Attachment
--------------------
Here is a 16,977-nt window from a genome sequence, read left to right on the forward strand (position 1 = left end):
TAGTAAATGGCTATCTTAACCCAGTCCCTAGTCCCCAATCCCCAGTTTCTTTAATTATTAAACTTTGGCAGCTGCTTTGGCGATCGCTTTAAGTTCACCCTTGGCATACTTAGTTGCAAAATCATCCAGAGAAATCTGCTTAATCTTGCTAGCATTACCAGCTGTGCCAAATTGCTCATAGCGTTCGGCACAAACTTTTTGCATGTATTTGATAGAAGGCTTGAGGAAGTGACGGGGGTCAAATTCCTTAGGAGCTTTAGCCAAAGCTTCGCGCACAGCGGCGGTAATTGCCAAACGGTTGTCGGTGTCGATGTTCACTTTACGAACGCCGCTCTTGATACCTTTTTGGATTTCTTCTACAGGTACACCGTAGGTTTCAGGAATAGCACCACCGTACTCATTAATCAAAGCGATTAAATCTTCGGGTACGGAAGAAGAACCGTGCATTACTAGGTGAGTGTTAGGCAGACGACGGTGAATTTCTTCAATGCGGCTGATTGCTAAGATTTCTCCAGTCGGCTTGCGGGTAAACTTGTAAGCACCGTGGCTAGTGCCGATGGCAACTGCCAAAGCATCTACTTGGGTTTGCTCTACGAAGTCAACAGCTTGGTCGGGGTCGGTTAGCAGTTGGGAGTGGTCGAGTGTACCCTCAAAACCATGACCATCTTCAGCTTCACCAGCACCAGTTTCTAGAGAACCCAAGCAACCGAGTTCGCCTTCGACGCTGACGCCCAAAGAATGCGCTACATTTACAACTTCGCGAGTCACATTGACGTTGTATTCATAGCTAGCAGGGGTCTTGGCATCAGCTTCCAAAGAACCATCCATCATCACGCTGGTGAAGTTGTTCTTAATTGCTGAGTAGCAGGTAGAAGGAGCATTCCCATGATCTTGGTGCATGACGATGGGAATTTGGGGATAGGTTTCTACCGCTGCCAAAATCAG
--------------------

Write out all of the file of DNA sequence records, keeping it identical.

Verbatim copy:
Here is a 16,977-nt window from a genome sequence, read left to right on the forward strand (position 1 = left end):
TAGTAAATGGCTATCTTAACCCAGTCCCTAGTCCCCAATCCCCAGTTTCTTTAATTATTAAACTTTGGCAGCTGCTTTGGCGATCGCTTTAAGTTCACCCTTGGCATACTTAGTTGCAAAATCATCCAGAGAAATCTGCTTAATCTTGCTAGCATTACCAGCTGTGCCAAATTGCTCATAGCGTTCGGCACAAACTTTTTGCATGTATTTGATAGAAGGCTTGAGGAAGTGACGGGGGTCAAATTCCTTAGGAGCTTTAGCCAAAGCTTCGCGCACAGCGGCGGTAATTGCCAAACGGTTGTCGGTGTCGATGTTCACTTTACGAACGCCGCTCTTGATACCTTTTTGGATTTCTTCTACAGGTACACCGTAGGTTTCAGGAATAGCACCACCGTACTCATTAATCAAAGCGATTAAATCTTCGGGTACGGAAGAAGAACCGTGCATTACTAGGTGAGTGTTAGGCAGACGACGGTGAATTTCTTCAATGCGGCTGATTGCTAAGATTTCTCCAGTCGGCTTGCGGGTAAACTTGTAAGCACCGTGGCTAGTGCCGATGGCAACTGCCAAAGCATCTACTTGGGTTTGCTCTACGAAGTCAACAGCTTGGTCGGGGTCGGTTAGCAGTTGGGAGTGGTCGAGTGTACCCTCAAAACCATGACCATCTTCAGCTTCACCAGCACCAGTTTCTAGAGAACCCAAGCAACCGAGTTCGCCTTCGACGCTGACGCCCAAAGAATGCGCTACATTTACAACTTCGCGAGTCACATTGACGTTGTATTCATAGCTAGCAGGGGTCTTGGCATCAGCTTCCAAAGAACCATCCATCATCACGCTGGTGAAGTTGTTCTTAATTGCTGAGTAGCAGGTAGAAGGAGCATTCCCATGATCTTGGTGCATGACGATGGGAATTTGGGGATAGGTTTCTACCGCTGCCAAAATCAG